He returned to Calder, and in the ensuing years made brief forays to Gulfstream Park and Tampa Downs, and once even to Dubai, where in 2004 he would finish sixth to Our New Recruit in the $2 million Golden Shaheen.
Among his victories were the Grade 3 Spend a Buck Handicap, the Grade 2 Richter Scale Breeders' Cup Sprint Championship, and the Grade 3 Miami Millions Breeders' Cup Handicap in 2003 and 2004. Unraced in 2005, he made his first start for a tag --albeit a $200,000 tag -- in his return in 2006, finishing last, and then began the slow descent down the scale, finally haltered by trainer David Jacobson in November.
"His earnings were good," explained Douglas Jacobson, the trainer's brother and managing partner of Jacobson Racing Stables. Indeed, in 74 previous starts, the old pro had failed to pick up a check only eight times, and earned more than $1 million in compiling a record of 20 wins, 12 seconds and 13 thirds.
Although they have been claiming more 3-year-olds of late, the Jacobsons have had success with older horses, including the claimer Cool N Collective, who last winter went on a whirlwind tour of barns and won a pair of races at Aqueduct and Belmont at the age of 11 before heading north to Suffolk Downs, his current residence.
Last year, shortly after then 10-year-old Explosive Count was claimed out of his barn, Jacobson told me he once saw a 13-year-old horse race in Kentucky. In 2007, a 15-year-old horses named Hermosilla raced at Wyoming Downs, and according to recent records, the oldest horse ever to win a race was 14-year-old Alpena Magic, who won a claiming race at Indiana Downs on May 27, 2004.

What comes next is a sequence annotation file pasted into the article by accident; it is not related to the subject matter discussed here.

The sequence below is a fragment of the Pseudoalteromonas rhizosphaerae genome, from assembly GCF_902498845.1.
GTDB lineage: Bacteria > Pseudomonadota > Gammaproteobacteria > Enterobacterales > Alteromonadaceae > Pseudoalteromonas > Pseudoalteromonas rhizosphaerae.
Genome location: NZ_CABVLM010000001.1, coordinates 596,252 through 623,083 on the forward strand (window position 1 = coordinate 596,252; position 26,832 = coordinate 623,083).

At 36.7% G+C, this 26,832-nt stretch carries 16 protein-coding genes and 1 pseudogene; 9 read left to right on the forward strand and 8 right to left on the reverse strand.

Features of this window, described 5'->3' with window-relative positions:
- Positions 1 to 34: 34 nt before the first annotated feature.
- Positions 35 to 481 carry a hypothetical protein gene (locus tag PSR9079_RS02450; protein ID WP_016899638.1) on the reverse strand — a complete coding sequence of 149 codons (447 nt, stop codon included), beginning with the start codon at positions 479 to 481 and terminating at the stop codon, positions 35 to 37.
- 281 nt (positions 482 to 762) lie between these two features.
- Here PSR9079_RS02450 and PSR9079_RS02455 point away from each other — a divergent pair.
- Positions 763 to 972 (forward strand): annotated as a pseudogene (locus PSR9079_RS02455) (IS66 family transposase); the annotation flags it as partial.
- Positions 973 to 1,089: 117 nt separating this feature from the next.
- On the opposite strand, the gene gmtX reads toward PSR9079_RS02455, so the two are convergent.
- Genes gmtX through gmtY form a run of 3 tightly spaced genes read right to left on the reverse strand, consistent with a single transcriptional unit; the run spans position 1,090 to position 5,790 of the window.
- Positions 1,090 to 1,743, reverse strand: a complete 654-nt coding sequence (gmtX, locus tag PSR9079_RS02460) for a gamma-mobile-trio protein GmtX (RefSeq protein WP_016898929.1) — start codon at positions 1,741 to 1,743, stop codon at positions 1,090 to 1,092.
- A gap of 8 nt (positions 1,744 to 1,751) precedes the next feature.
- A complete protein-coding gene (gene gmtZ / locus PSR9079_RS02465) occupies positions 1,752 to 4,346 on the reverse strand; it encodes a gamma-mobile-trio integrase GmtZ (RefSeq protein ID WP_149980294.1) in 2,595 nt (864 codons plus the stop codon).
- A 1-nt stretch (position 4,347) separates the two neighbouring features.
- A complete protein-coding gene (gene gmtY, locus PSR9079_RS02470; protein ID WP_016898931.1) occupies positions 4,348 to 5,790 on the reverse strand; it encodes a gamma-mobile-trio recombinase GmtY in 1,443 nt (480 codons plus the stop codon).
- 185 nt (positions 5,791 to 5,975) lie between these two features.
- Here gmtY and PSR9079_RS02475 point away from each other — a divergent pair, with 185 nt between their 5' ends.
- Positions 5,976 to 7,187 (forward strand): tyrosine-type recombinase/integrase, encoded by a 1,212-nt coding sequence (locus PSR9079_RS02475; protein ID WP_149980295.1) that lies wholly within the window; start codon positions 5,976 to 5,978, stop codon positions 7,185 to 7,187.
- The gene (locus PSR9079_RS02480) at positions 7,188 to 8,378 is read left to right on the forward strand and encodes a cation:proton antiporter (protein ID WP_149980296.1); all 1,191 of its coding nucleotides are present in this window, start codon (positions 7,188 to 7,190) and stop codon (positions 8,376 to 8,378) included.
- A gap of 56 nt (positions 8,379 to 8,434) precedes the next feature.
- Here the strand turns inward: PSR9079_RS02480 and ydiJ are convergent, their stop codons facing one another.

"I have a soft spot in my heart for all my horses, but I also have a certain admiration for the older ones," Jacobson told me Sunday afternoon. "They're such pros -- nothing bothers them. The younger ones, a different color starting gate,different trees, an apartment building, anything new they notice. Horses like Tour of the Cat, they're pros. They know how to take care of themselves. They don't have any bad habits, and they love what they're doing. I get a kick out of it."


Photo by Adam Coglianese

Thursday, January 15, 2009

The Big Screen at the Big A



Tucked away in the southwest corner of Aqueduct Racetrack is the Big A Grill, a tranquil spot that is one of my favorite places. Obviously, the New York Post's John DaSilva likes it, too.




You don't go to the Big A Grill for the food, although the rotisserie chicken with one side ($6.25) is always tasty. Clam chowder ($4.75) and egg sandwiches ($2.25) are popular, plus they offer cans of Dr. Brown's Cream Soda ($2.75) in both diet and regular varieties.



Ralph, behind the counter, is always pleased to take your order, after which you can settle in at one of the tables and look out to the west, or better yet, feast your eyes on a collection of horse-themed movie posters from back in the day.